Olive Oil_Fact Sheet 02

Scientific Evidence for Olive Oil in the Prevention of Cardiovascular Risk
Factors and Coronary Heart Disease
Olive oil and Cardiovascular Risk Factors
Olive oil and hypertension
The relationship between dietary fats and blood pressure is not definitively answered.
However, evidence suggests that the multiple components of the Mediterranean diet,
i.e. low saturated fatty acids (SFAs), high monounsaturated fatty acids (MUFAs), and
carbohydrate, fibre, and micronutrient content have favourable blood pressure
effects, and therefore that this diet is desirable for health. Dietary MUFA may have a
greater protective effect than initially realised.
Olive oil and diabetes
The traditional Mediterranean diet meets all the demands of an adequate diabetes
diet. It contains a lot of vegetables and cereals. Carbohydrates are mainly taken up as
fibre-rich carbohydrates. It has a low SFA content and is rich in MUFA, mainly from
olive oil. The absolute fat content can be varied depending on individual needs.
Clearly it is important for diabetic obese patients to lose weight as well as to adopt a
healthier diet.
Olive oil and obesity
In Western countries we eat twice as much animal fat as is recommended. This can
lead to obesity which is associated with a number of other disease risks. A diet rich in
complex carbohydrates and fibre will protect against obesity. A Mediterranean diet
will provide optimal energy intake and provides a means with which to treat or
prevent obesity.
Olive oil and thrombogenic risk factor
Most studies suggest that for antithrombotic effects a low fat or a vegetable-fat diet is
preferable to a high-fat diet, particularly a high fat diet high in SFAs. The
Mediterranean diet meets these requirements and therefore can be recommended for
the prevention of thrombosis.
Olive Oil and Coronary Heart Disease
Epidemiological Studies
The Seven Countries Study published in 1970 reported on the dietary intake, blood
pressure and cholesterol levels of 13,000 men aged 40-59 years at entry living in
Italy, Greece, the former Yugoslavia, the Netherlands, Finland, USA and Japan. CHD
deaths were closely related to age, blood pressure and smoking. Saturated fat intake
and serum cholesterol levels of the populations were significantly correlated at
baseline, 5 and 10 year follow up.
Major differences in the proportions of SFAs and MUFA consumption existed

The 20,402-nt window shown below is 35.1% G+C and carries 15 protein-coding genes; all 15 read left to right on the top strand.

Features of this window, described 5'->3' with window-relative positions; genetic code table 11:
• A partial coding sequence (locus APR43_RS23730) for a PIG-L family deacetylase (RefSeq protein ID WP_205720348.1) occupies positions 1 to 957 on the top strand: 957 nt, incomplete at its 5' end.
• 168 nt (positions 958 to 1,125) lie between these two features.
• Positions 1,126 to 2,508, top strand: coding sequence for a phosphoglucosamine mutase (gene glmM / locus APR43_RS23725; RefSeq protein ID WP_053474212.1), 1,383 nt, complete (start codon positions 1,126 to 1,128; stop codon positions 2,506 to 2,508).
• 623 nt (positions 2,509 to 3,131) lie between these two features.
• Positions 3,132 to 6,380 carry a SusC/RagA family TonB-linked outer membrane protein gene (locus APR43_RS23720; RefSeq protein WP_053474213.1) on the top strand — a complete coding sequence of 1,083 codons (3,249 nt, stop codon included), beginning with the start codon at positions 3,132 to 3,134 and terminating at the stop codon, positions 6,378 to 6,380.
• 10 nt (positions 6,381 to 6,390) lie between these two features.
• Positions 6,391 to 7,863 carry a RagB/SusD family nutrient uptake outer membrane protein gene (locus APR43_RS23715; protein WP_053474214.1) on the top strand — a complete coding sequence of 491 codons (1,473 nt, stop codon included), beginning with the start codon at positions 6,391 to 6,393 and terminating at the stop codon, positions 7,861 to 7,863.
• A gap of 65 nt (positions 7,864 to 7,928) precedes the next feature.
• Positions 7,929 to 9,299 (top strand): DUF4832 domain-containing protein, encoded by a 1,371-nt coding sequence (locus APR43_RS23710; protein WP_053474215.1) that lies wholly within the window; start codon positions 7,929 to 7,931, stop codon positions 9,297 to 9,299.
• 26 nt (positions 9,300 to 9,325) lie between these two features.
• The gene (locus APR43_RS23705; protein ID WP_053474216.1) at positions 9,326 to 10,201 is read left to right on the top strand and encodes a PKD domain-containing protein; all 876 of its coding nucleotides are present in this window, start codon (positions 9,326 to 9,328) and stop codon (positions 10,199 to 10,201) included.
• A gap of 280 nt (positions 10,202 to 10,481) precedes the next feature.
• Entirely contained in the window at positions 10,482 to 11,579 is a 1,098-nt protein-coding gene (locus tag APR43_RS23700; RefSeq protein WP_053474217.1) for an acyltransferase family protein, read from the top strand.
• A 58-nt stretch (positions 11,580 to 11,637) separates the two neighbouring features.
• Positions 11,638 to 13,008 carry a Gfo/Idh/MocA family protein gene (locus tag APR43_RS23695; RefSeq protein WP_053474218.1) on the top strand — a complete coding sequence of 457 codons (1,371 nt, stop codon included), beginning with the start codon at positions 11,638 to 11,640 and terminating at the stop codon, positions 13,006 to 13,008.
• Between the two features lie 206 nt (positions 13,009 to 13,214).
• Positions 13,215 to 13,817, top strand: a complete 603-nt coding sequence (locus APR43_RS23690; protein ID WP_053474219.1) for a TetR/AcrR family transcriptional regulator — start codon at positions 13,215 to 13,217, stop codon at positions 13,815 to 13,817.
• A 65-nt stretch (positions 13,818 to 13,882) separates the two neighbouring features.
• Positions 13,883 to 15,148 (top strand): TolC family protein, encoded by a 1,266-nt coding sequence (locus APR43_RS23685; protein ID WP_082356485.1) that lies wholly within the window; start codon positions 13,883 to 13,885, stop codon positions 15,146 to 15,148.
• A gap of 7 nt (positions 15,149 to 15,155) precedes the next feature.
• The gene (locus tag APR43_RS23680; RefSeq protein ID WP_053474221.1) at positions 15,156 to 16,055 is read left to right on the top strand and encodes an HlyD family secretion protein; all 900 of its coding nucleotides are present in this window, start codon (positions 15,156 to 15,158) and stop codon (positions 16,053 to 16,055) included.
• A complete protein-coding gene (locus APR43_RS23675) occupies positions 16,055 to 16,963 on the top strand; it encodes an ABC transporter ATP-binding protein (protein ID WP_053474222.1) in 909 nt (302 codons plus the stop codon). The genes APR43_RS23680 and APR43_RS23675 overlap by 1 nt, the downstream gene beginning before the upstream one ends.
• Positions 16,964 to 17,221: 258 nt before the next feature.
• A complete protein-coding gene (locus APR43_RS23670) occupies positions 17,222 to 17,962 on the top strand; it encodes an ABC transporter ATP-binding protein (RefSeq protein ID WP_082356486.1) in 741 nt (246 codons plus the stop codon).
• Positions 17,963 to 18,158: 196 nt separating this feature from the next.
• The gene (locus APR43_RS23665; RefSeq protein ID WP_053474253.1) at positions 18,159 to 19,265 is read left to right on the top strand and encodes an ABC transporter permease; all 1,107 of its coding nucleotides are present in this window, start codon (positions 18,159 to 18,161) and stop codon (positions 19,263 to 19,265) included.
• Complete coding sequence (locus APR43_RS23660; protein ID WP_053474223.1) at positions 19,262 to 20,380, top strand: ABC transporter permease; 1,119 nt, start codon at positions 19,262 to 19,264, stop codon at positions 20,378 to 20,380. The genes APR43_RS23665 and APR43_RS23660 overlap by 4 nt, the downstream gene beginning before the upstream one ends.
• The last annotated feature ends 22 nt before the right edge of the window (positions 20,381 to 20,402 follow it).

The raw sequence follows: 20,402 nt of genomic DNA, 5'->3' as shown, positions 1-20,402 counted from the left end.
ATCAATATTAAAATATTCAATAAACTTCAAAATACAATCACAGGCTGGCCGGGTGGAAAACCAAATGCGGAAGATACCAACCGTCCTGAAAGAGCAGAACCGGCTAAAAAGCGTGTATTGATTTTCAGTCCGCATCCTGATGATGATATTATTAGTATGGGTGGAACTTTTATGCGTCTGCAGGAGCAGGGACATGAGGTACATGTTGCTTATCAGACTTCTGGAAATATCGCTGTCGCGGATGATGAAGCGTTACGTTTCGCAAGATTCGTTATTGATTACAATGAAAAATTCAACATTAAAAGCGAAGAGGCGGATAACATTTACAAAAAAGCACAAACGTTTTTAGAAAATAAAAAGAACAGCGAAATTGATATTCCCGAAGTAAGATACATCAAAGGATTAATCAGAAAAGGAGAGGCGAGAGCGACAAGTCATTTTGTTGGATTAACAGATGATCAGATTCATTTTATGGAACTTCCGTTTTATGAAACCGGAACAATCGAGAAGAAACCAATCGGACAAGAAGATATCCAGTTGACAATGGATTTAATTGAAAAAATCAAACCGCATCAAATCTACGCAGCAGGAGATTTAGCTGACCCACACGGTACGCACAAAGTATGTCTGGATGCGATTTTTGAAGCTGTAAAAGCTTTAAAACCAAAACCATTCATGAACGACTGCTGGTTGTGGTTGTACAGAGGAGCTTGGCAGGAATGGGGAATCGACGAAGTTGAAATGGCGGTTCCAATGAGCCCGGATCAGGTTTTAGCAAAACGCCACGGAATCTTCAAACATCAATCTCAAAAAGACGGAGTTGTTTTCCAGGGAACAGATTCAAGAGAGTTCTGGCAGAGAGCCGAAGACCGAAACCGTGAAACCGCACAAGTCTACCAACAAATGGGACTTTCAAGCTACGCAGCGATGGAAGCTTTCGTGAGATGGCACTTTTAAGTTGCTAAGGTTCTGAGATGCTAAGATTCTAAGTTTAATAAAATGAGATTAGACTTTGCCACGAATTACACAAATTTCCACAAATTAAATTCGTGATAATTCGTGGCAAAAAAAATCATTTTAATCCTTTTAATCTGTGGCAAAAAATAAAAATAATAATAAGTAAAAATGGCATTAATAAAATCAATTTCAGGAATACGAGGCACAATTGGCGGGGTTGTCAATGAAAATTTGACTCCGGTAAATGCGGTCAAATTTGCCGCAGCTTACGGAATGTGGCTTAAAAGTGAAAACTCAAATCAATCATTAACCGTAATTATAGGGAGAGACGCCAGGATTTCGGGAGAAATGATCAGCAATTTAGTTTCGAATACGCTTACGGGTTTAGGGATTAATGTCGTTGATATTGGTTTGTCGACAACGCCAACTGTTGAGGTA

between the Mediterranean countries, northern Europe and the US. Death rates
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Diets similar to those of Mediterranean countries have been investigated in intervention trials and trials where compliance is highly controlled. without adversely affecting HDL cholesterol. Recently it has been shown that intensive lipid-lowering with drugs in men with moderate hypercholesterolaemia and no history of cardiovascular events. legumes  fruit  low to moderate amounts of animal products  olive oil as principal source of fat/high MUFA content  low in SFA  rich in carbohydrate and fibre 2 . However. Most of the studies involved decreasing SFA and increasing polyunsaturated fatty acids (PUFAs) and they had positive outcomes. bread. antioxidative vitamins). Dietary Recommendations Many national and international guidelines recommend preventive diets similar to the traditional Mediterranean diet. None of the trial diets were particularly high in MUFAs and therefore the typical Mediterranean diet has not been tested for the primary prevention of CHD. Italy and Yugoslavia. Such reductions in cholesterol result in reduced morbidity and mortality. reduces the incidence of heart attack and CHD morality. grain products. Evidence from the Greek island Crete suggested that besides the cholesterol lowering properties of oleic acid (largely from olive oil). high MUFA intake in the US was apparently counteracted by their high SFA intake (i.e. Some Mediterranean countries have retained their eating habits over the past 40 years and still show an advantage in terms of lower CHD mortality compared to western Europe and the US. low MUFA:SFA ratio) and here the CHD mortality was high. vegetables. a high MUFA:SFA ratio): namely. Intervention Studies Many randomised prevention studies have firmly established the links between dietary SFA. without increasing noncardiovascular mortality. other cardioprotective benefits were derived from nutrients and non-nutrients in the Mediterranean diet (e. They suggest the following:  total fat should be reduced to 30% of energy  SFA intake be reduced to below 10%  PUFA intake to be no more than 10% of energy (7-10%)  MUFA intake should constitute 10-15% of energy  dietary cholesterol should be below 300mg/day  intake of complex carbohydrates and fibre should be increased The Mediterranean diet has:  abundance of plant foods.within 15 years were low among the high olive oil consumers where SFA was low (i.g. Greece. These diets efficiently lower serum cholesterol and LDL cholesterol. serum cholesterol and CHD.e.

including diet. Diets high in MUFAs (mainly from oleic acid) also provide this benefit. There is much evidence that diets low in animal products and SFA are associated with low cholesterol levels and reduced CHD rates. which is achieved through direct effects on risk factors such as hyperlipidaemia. high blood pressure and so forth. 3 . these recommendations can be converted into a tasty and appetising diet.With ingredients like this. is an important management approach in secondary prevention of CHD. Olive oil in secondary prevention of CHD Agressive treatment of all coronary risk factors. but also via directly protective effects like antioxidant activity.